Though there are health impacts resulting from many emissions types, particulate matter is often used as an indicator of impacts because there is a quantifiable impact between increases in particulate matter and mortality. Natural gas fuels are naturally low in particulate matter. Using exhaust after-treatment technologies on diesel and biodiesel can also bring particulate matter down to a level comparable to natural gas.

Why aren’t CO2 emissions regulated?

There is new legislation in the US for heavy-duty vehicles which will result in CO2 emissions reductions in 2014. Because the regulations are new, emissions standards are not considered in many past bus tests, though bus emissions tests often captured values for CO2 emissions which are included in this report.

Hasn’t a lot of data about urban bus emissions already been published?
There are many emissions tests for vehicles of many fuel types, but much of this testing has taken place in the US or Europe. This test data is not directly relevant to EMBARQ’s target countries, Mexico, Brazil, and India where different vehicle technologies and fuel qualities are prevalent. Much of the US and European data must be analyzed to understand how it relates to developing countries.

Also, there are many reports that compare only one or two fuel types – often CNG and Diesel but EMBARQ was interested in a broader comprehensive analysis. The tests are also performed in locations that may not represent the countries where we work. Our approach was to combine as much data as possible from different reports, and looking at different fuels, to create a broader picture of the expected range of emissions resulting from different fuels and technologies.

Why isn’t there a greater market share of these alternative fuels already?
Diesel is an important heavy duty vehicle fuel because it provides high energy content. This is why it is used and why bus manufacturers have worked to reduce harmful emissions from diesel engines for decades while maintaining it as an energy source. Fuels that have been less prominently used until now, such as CNG, may have lower emissions, but generally have lower energy content as well. They have also not benefited from as much effort to reduce emissions and improve fuel efficiency as has been done with diesel technology. However, the EPA 2010 emissions standards will hold all fuels to a common standard.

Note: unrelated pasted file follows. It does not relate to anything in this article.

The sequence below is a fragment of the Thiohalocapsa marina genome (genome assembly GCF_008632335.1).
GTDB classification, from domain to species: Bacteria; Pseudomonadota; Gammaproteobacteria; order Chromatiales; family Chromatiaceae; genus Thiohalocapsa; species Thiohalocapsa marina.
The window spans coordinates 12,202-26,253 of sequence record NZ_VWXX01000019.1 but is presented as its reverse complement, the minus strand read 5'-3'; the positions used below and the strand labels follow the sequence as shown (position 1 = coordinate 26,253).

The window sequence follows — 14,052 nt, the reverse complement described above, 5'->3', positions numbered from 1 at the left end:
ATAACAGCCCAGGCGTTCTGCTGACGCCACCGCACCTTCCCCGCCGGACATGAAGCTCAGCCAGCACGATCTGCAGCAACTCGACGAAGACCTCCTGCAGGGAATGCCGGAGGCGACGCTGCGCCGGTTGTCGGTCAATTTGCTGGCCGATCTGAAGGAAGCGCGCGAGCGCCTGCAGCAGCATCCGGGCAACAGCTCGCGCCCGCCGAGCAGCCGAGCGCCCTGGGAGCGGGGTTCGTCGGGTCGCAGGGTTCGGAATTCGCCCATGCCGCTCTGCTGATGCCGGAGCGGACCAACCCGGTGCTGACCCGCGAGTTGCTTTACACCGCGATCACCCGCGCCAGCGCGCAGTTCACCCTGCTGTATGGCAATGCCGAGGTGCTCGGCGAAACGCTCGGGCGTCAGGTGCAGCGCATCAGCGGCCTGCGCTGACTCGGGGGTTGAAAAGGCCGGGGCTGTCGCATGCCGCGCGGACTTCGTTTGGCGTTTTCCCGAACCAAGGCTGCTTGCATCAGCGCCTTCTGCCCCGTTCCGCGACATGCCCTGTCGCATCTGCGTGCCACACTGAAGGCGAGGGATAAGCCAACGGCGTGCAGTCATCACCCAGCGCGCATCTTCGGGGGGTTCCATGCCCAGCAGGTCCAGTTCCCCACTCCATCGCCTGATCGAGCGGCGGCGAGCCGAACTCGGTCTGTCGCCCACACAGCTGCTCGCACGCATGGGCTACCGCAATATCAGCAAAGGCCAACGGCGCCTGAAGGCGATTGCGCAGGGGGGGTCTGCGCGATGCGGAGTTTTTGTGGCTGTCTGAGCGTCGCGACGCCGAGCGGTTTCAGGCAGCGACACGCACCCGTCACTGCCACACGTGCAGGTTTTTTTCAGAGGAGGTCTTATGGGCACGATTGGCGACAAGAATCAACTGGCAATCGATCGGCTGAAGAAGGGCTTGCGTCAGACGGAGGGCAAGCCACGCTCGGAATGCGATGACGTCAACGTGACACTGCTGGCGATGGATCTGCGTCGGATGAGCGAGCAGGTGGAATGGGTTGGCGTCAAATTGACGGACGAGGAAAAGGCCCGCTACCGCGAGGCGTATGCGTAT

What can the results of this research be used for?
The results of the combustion emissions working paper can be used to assess different fuels, and which factors might be involved in choosing different fuels or technologies. We would also like to use this paper to start a discussion on emissions and true comparisons between fuels and help us to identify further data sources of exhaust emissions.

What are the next steps of the research?

We are continuing to search for bus emissions testing data to improve the accuracy of our report. Additionally, we want to tie the results as directly as possible to public health impacts.  The goal of the full program of research is to look at lifecycle costs and lifecycle emissions to understand which buses are the better options for different locations. Lifecycle cost looks at the full cost of the bus including purchase, operation, and maintenance.  Lifecycle emissions is an important concept to consider as most regulations up until the present have focused on reducing emissions that cause air pollution. This portion of the research should be available early next year.